Providing climate change advice for New Zealand
National-scale climate change projections
Following the release of the Fifth Assessment Report by the Intergovernmental Panel on Climate Change (IPCC), in 2016 NIWA developed national-scale climate change projections for the Ministry for the Environment. These projections were updated in 2018 with the addition of results from a report on very extreme rainfall (the HIRDS report; Carey-Smith et al., 2018).
Regional variation in climate change impacts across New Zealand
The impacts of climate change will vary across different parts of New Zealand. For example, the west coast of the South Island is projected to experience more rainfall than at present, while the east of the South Island is projected to experience reductions in rainfall. Similar variations are expected for other aspects of climate – such as average temperatures, hot days, frost days, humidity and wind.For this reason, regional-scale climate change projections can be more useful for New Zealand's local and regional councils. Regional-scale projections can help with assessing local risks from a changing climate and preparing communities for future impacts.
Regional-scale climate change projections
NIWA has provided regional-scale high resolution (5 km x 5 km) maps and detailed reports to five New Zealand councils – Northland Regional Council, Auckland Council, Bay of Plenty Regional Council, Horizons Regional Council, Greater Wellington Regional Council, Tasman District Council, Environment Canterbury, Otago Regional Council, and the councils of Southland (see links at the bottom of this page). A report for Gisborne District Council and Hawke’s Bay Regional Council is underway (as of mid-2020).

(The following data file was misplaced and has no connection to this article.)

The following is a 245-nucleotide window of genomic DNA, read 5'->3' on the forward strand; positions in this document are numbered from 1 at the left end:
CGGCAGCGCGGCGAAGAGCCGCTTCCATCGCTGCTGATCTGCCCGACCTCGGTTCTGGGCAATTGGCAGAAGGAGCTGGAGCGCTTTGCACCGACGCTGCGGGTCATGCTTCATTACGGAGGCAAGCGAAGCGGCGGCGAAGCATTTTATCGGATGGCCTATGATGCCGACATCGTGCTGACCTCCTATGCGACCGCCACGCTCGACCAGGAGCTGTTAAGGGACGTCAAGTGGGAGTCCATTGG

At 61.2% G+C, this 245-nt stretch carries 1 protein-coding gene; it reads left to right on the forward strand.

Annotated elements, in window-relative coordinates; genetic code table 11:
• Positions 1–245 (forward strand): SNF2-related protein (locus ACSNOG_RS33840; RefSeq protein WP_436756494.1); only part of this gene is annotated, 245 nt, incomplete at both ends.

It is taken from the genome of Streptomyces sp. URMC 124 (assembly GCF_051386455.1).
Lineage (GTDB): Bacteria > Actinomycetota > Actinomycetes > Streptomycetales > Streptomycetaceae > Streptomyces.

These maps show projections for a large range of climate variables at 2040 and 2090 and for two different climate change scenarios (based on what happens with greenhouse gas emissions in the future).
Along with descriptions of the projected future changes to different climate variables, these reports have been tailored to each region following discussions about sectors of concern. These may include impacts of climate change on aspects including biodiversity, biosecurity, river flows, aquaculture, agriculture, storm surges and groundwater, among others. Climate variables that were mapped include temperature, precipitation, wind, humidity, soil moisture, and solar radiation. Indices and threshold information has also been produced (e.g. changes to the numbers of ‘hot days’ or days above 25 degrees per year). GIS layers of the climate projections have also been provided so that the councils may use them in their planning processes.
Find out more
You can read more about climate change scenarios under the IPCC’s Fifth Assessment Report and NIWA’s work in developing national-scale climate change projections.